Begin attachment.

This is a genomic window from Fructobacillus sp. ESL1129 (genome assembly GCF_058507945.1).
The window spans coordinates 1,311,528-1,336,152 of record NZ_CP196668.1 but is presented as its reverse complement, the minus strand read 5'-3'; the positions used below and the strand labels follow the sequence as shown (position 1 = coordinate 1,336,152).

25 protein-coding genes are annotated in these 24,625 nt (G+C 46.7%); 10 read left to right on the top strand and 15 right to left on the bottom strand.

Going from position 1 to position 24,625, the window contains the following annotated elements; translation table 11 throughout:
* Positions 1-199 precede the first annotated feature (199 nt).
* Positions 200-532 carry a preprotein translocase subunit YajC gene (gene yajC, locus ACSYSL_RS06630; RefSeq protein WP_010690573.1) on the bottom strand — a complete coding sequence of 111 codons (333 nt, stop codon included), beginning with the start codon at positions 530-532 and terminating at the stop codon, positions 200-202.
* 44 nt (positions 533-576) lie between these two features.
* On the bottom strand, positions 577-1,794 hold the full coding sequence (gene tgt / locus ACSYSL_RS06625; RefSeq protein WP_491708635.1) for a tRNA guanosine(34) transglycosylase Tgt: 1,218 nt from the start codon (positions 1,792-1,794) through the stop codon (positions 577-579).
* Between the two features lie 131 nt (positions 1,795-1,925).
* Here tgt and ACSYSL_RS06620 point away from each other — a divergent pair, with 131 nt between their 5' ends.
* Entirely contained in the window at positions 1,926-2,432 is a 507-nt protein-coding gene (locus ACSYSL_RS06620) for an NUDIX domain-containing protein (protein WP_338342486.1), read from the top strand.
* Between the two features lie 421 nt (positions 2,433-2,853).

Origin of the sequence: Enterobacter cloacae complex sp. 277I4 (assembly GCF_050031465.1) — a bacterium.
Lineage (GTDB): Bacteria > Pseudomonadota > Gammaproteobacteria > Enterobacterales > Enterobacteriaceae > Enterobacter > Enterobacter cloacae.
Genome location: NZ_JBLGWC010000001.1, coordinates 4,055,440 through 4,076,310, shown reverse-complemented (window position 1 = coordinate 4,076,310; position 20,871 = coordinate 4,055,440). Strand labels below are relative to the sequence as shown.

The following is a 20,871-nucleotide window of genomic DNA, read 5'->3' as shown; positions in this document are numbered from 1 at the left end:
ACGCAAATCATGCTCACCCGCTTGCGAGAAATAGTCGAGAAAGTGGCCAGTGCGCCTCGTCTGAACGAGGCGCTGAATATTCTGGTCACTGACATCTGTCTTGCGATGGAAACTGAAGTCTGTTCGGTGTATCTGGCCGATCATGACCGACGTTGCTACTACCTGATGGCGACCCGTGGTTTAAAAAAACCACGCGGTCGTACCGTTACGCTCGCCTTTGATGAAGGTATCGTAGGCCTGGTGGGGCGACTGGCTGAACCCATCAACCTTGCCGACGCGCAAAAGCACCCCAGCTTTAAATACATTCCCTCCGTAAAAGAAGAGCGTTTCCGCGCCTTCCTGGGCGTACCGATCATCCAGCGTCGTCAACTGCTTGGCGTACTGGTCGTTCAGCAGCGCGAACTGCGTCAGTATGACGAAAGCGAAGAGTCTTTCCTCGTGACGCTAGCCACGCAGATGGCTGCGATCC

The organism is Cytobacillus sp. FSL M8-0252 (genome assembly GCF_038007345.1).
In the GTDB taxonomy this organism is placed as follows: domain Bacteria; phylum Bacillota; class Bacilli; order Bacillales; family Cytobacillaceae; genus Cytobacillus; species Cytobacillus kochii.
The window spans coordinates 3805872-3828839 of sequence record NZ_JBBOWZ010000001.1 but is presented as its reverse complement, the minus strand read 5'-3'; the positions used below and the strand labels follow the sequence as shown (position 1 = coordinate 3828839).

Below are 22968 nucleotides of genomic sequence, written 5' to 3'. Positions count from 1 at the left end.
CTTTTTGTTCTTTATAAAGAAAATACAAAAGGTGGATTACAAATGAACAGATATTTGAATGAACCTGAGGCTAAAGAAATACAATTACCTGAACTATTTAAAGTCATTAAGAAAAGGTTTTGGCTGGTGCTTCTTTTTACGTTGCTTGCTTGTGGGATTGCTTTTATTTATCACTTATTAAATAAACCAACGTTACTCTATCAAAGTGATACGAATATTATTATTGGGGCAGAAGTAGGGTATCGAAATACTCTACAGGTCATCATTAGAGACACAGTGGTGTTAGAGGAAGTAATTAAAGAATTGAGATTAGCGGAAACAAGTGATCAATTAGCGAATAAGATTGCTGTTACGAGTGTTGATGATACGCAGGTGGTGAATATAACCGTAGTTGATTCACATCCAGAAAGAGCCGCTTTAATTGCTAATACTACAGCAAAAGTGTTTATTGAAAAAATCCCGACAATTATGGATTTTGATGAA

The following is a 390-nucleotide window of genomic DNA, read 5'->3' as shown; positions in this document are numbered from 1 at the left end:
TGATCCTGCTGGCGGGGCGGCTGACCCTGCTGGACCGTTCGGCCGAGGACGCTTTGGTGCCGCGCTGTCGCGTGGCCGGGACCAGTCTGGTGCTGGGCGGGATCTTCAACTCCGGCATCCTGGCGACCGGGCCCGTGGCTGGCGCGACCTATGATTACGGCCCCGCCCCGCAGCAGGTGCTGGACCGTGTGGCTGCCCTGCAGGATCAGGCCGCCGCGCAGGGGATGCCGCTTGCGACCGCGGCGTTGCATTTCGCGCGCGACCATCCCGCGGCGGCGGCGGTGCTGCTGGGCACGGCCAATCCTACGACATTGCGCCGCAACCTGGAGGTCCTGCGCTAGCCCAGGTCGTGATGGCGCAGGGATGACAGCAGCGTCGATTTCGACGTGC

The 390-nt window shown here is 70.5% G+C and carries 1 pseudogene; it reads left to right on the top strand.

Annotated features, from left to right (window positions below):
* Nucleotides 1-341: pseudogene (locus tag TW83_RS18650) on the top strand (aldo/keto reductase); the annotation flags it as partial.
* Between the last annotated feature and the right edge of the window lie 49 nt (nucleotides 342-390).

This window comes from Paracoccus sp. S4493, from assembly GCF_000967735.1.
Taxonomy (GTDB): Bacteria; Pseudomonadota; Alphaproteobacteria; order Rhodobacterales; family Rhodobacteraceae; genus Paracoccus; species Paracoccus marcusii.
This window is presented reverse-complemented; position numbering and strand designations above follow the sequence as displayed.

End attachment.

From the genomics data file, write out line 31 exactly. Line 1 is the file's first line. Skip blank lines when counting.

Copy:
This window is presented reverse-complemented; position numbering and strand designations above follow the sequence as displayed.